Can You Gain Citizenship Through Marriage or Partnership?

If you fall in love with a Spanish citizen or resident then one of the first questions it is likely you will how is how can you spend your lives together. If your partner lives in Spain and you don’t have Spanish residency, where will you live as a couple? Could you apply for Spanish residency if you got married, or entered into a civil union? The short answer to this question is yes, but there are caveats to this, depending on your individual situations. Read on to discover everything you need to know about securing citizenship through marriage in Spain, and how this might affect you:

Marriage or Civil Union?

It doesn’t matter whether you enter a marriage or civil union in Spain, as the two unions share many of the same benefits in terms of access to residency. There are, however, a few main differences between marriage and civil union in Spain, so it is worth researching which is the right choice for you as a couple.

The main factor that will determine how you can gain residency to live in Spain with your spouse is whether or not they are an EU citizen:

If You Marry or Enter a Partnership with an EU Citizen

If the person you choose to marry or enter into a civil partnership with is an EU citizen then securing a residency permit so that you can live together in Spain is incredibly straightforward. Once you are married you can apply for a residence permit as a family member of an EU citizen (in Spanish this is known as  tarjeta de residencia de familiar comunitario) and this will afford you the same rights of residency in Spain as a resident from anywhere else in the EU. It means that you can both live and work in the country.

If you are planning to apply for a residency permit in this way then you must do so within 90 days of entering Spain. To apply for a residency permit you must make an appointment at your local immigration office and attend with the correct documents. You will need to complete a  Modelo EX-18 form (which you can find here) and you will also need a copy of your passport and your marriage certificate.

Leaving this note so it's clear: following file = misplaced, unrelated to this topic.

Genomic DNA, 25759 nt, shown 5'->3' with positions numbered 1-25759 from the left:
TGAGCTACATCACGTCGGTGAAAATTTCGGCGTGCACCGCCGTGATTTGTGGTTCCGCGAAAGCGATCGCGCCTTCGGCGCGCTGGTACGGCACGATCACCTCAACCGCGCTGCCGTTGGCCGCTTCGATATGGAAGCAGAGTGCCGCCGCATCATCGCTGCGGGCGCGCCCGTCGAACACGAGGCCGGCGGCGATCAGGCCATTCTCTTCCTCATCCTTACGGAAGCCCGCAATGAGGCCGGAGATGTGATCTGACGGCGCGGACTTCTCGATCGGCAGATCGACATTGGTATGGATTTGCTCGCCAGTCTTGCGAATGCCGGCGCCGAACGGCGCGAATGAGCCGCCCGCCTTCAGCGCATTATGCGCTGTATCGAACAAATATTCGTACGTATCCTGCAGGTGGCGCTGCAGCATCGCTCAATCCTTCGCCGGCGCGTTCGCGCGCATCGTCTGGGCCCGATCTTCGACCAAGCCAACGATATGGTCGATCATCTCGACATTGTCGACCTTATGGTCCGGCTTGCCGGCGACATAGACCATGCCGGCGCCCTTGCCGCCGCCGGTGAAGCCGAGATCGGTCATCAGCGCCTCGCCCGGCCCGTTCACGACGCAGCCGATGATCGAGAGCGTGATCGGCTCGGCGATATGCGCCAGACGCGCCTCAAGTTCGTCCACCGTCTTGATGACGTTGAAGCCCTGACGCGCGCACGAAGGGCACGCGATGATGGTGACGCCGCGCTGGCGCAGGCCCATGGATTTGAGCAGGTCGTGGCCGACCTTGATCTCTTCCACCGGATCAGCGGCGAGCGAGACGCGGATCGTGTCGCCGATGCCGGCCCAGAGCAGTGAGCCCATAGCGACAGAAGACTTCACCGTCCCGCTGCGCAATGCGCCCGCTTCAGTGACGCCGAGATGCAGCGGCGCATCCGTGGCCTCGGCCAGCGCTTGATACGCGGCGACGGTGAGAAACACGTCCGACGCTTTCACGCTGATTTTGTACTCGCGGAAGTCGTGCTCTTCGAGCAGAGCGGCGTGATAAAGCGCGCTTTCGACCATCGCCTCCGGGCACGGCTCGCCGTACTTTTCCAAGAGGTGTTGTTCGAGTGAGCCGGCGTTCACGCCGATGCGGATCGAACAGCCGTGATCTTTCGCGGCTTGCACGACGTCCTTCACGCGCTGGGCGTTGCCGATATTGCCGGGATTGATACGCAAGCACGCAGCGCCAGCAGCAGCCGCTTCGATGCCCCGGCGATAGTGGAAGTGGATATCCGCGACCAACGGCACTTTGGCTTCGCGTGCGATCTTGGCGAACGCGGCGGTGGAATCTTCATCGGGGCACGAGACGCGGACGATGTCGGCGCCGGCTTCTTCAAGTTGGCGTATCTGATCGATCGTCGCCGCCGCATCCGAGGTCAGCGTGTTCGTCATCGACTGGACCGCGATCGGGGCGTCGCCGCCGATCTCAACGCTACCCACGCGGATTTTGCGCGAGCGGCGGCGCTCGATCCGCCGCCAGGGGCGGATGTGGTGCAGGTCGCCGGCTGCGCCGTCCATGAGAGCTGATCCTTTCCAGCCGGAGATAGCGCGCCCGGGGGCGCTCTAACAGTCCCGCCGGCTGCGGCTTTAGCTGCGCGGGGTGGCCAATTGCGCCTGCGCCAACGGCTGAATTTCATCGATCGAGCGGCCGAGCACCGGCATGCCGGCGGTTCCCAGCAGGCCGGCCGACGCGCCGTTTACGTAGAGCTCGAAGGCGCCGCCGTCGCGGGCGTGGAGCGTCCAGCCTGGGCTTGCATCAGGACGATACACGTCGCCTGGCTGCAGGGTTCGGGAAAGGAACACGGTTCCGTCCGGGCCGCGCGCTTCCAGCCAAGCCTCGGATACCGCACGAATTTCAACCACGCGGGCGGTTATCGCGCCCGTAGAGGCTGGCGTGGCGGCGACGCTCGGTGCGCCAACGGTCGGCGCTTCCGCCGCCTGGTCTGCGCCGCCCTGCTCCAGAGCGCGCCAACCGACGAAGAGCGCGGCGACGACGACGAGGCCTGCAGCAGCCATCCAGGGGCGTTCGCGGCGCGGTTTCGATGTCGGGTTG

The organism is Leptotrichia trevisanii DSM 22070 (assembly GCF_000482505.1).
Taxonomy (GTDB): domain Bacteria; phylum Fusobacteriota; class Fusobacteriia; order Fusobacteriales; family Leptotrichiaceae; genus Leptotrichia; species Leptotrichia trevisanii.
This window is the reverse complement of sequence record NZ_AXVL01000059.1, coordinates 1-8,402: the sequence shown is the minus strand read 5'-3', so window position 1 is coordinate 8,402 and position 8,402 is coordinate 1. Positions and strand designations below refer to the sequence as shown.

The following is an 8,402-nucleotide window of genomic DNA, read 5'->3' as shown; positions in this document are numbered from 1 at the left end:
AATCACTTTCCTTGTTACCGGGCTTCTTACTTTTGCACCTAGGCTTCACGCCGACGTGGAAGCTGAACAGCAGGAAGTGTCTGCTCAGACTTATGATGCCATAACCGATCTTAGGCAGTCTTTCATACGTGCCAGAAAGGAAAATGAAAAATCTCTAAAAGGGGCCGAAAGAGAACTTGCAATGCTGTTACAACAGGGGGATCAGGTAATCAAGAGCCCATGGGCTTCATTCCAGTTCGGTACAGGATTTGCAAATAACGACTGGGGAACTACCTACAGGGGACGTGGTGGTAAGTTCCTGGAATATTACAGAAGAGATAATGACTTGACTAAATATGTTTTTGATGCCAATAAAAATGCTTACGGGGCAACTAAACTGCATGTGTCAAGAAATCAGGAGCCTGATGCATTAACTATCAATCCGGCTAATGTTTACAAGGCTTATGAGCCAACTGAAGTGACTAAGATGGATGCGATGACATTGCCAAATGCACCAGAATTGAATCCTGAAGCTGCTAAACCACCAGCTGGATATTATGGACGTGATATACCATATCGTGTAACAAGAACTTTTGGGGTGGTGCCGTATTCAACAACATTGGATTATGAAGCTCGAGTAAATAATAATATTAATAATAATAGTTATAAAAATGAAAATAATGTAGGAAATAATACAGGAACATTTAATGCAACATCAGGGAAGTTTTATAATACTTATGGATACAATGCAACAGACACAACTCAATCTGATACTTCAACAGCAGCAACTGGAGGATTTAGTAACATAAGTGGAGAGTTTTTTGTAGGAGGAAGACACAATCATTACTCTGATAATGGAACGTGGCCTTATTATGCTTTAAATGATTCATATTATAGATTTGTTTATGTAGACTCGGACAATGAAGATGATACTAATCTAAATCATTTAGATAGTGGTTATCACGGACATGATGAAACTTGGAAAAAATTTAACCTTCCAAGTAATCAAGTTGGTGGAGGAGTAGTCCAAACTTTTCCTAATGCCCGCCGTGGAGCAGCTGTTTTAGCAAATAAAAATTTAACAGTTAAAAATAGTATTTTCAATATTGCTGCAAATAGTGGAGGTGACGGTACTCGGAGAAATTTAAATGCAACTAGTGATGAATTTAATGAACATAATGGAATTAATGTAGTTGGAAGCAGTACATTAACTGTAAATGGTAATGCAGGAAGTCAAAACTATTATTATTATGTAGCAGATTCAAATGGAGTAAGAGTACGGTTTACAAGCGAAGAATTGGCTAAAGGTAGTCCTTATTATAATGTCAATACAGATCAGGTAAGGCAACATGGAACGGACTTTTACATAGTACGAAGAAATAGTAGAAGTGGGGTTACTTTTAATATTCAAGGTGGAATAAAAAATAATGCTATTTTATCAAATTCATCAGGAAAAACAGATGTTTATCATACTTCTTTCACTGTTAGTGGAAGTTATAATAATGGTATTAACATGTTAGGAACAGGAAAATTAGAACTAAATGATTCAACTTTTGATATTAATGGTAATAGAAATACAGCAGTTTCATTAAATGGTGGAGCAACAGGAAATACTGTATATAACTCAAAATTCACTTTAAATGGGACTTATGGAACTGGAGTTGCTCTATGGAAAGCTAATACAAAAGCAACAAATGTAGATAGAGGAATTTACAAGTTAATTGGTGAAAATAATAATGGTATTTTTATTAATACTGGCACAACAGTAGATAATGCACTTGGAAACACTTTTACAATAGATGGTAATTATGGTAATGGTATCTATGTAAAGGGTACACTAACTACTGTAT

Your partner must also fulfill the following requirements to make securing this kind of residency permit as easy as possible:

  • They must be from Spain or from another EU country
  • If they are from another EU country, they must have their own residency permit
  • They must be able to demonstrate that they have the financial means to support you, or be working or a full-time student.
  • Your marriage must have been officially registered in a EU country. If you got married outside of the EU you might have to have your marriage re-registered in Spain

If you and your partner both meet the requirements to secure this type of residency permit, then you will be given permission to remain in the country for five years. After this period, you can apply again to renew your residency application.

If You Marry or Enter a Partnership with a Non- EU Citizen

If you marry someone with Spanish residency who is not a Spanish or EU citizen then the good news is you can still join them in Spain, but the route to this will be slightly different. In these circumstances you will need to use the family reunification visa. This is a visa that can only be used if the initial applicant (your new spouse or partner) has been living in Spain for at least a year already and has already been granted a visa renewal to stay in the country for a further period.

If your partner has not been living in Spain for at least a year already then you can still marry, but you cannot join them to live in Spain until that year-long period has passed. The only exception to this rule that could see you join your partner in the country immediately is if your partner possesses an EU long-term residency permit from another EU country, has an EU Blue Card or has a student visa.

In order to be eligible for a family reunification visa, your partner will have to prove that they have the financial means to support you when you move to Spain. In real terms, this means that they must be earning at least €868.53 per month. This is 150 percent of the IPREM (Public Multiple Effects Income Indicator) and is the figure used to calculate affordability. If your partner is not working then they could demonstrate this by showing sufficient savings instead. They would also need to secure private health insurance for you as an additional term of the visa application.

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